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Archive for February 17th, 2010

This traditional British pudding has to be one of our all time family favourite recipes.  I have made versions both using different fruits and replacing the usual everyday bread with more ‘up market’ alternatives, such as croissants, but we always come back to this one, which I make just as I was taught by my mother.  There is one taste change to the original traditional version that I do usually make.  I add marmalade to my bread, which gives a sharp orange-y background flavour, but this can be left out, of course, for a truly traditional version.  I have been told that this is often called ‘Paddington Pudding’, presumably in honour of Paddington, the little bear from Peru who likes marmalade sandwiches, rather than simply the London railway station after which he was named!

I have never, until now, written down the method for making Bread and Butter Pudding, but it is very straightforward.  Apart from adding marmalade, the only other change I make is that I usually cut the bread into cubes, giving a paved rather than overlapped appearance to the finished dessert.  This was originally done to make the dish easier to serve since the top layer usually gets so crispy that it is difficult to dish up at table.   In the end though, however it is layered, this dish is difficult to get wrong.  It is best to pour over the egg mixture well in advance as this gives plenty of time for it to soak well into the bread, and give the best results.   Of course, this is a perfect way to use up slightly stale bread: I slice the remaining ends of loaves and put them in the freezer until I have enough to use for this (or to turn into breadcrumbs for other dishes).  For best results use good quality ‘bloomer’ type bread rather than a pre-packaged ready sliced loaf.

'Meanderings through my Cookbook' http://www.hopeeternalcookbook.wordpress.com

Paddington Pudding (Marmalade Bread & Butter Pudding)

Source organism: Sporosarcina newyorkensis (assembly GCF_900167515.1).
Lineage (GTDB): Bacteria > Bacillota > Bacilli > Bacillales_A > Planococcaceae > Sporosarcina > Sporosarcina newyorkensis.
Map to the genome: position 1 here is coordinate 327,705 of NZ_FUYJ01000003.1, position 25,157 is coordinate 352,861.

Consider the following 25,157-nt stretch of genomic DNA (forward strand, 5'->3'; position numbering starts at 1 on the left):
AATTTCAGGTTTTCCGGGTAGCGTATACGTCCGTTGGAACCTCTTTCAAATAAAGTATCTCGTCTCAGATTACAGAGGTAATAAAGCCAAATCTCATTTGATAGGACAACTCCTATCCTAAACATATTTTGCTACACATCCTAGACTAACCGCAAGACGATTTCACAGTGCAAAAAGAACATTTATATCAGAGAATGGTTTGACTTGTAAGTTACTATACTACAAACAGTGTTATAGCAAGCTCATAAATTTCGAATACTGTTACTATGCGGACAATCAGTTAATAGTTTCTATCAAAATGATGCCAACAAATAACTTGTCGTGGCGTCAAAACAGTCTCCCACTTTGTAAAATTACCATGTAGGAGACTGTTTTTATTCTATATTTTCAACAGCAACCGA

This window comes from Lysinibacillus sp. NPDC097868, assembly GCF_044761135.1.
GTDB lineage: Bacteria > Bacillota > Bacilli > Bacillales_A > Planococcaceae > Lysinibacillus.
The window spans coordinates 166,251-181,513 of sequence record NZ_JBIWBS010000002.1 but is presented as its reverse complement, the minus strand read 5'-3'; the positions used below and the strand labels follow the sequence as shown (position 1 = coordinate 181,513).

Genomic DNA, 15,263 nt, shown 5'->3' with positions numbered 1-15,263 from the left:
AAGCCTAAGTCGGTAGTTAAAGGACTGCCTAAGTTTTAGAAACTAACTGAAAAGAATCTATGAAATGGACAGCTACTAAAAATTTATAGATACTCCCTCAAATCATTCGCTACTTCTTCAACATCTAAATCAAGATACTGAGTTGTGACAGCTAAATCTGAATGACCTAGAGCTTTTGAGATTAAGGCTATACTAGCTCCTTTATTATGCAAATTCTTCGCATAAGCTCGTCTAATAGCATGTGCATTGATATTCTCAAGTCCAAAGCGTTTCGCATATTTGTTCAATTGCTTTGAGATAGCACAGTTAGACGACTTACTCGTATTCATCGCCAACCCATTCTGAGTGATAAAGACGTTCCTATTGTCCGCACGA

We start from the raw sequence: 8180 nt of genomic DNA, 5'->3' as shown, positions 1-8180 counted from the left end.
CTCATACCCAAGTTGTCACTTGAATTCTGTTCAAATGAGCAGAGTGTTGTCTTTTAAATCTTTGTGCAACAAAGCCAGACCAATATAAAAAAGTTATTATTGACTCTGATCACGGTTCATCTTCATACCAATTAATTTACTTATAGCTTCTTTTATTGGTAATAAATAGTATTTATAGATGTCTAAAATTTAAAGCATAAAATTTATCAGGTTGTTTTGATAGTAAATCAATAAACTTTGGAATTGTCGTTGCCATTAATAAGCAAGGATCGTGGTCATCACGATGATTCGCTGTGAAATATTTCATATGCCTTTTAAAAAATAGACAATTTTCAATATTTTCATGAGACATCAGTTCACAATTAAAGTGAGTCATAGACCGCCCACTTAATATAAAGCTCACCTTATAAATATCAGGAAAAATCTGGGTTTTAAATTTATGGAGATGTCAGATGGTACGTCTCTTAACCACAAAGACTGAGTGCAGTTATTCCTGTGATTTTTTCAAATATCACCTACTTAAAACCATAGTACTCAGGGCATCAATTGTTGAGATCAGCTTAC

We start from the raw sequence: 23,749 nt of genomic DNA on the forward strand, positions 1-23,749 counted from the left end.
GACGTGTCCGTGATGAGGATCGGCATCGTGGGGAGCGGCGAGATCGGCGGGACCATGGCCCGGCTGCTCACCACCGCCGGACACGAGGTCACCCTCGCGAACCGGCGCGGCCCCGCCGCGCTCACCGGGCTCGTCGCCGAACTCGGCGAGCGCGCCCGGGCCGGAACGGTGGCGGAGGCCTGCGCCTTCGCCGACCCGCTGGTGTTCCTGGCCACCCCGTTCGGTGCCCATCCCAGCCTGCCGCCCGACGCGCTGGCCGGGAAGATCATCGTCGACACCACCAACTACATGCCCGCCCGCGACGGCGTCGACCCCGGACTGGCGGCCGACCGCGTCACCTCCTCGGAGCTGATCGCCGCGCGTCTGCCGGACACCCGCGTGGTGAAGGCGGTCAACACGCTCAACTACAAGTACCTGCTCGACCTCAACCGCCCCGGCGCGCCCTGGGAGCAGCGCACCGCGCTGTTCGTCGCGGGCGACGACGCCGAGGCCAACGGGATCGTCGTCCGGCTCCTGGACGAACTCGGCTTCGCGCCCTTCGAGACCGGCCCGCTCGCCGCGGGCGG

(Serves  4)

8-10 thick slices of crusty bread, more if you wish (about 2 per person)
Butter
Marmalade
6ozs/175g mixed dried fruit
4tbsp white or demerara sugar (can be increased according to taste)
1tsp ground mixed spice
2 eggs
½pint/280ml milk (possibly a little more if needed)
½tsp vanilla extract
½tsp freshly grated nutmeg (for the topping)
2tbsp demerara sugar (for the topping)

1.  For best results, this dish should be left in a cool place to allow the milk mixture to fully soak into the bread.  All day or overnight if possible, but at least 1 hour.

2.  Spread the slices of bread with butter and marmalade. It is not necessary to remove the crusts.  Cut the slices of bread into cubes of about 1 inch/2.5cm.

3.  Butter a shallow 9-10 inch dish.  Place a layer of cubes, butter/marmalade side upwards in the base of the dish and then sprinkle with mixed fruit, sugar and mixed spice. Continue adding layers of bread, butter/marmalade side upwards, followed by mixed fruit, sugar and mixed spice, finishing with a final layer of cubes of bread, this time with the butter/marmalade side downwards.

4.  Mix the eggs and the milk together and add the vanilla essence.  Pour over the pudding, making sure the bread on the surface is well soaked.  A little extra milk can be added if you wish, depending on how much bread has been used.

5.  Add the topping of sugar and freshly grated nutmeg and place in a cool place or the fridge until it is to be cooked. 

6.  If the dish is in the fridge it should be allowed to come to room temperature before cooking.

7.  Preheat the oven to 180oC/350oF/Gas 4.  Place the Bread & Butter Pudding dish in a bain marie: a second dish carefully filled with boiling water that comes to about half way up the sides of the pudding dish. 

8.  Bake in the centre of the oven for about 40-45 minutes, or until the top of the pudding is golden and the top crisp but not too dark.  Be warned that this can burn easily.

9.  Serve with custard, single cream or vanilla ice cream.

See also:
Delia Smith’s Chocolate Bread & Butter Pudding (untried, but recommended by a friend)

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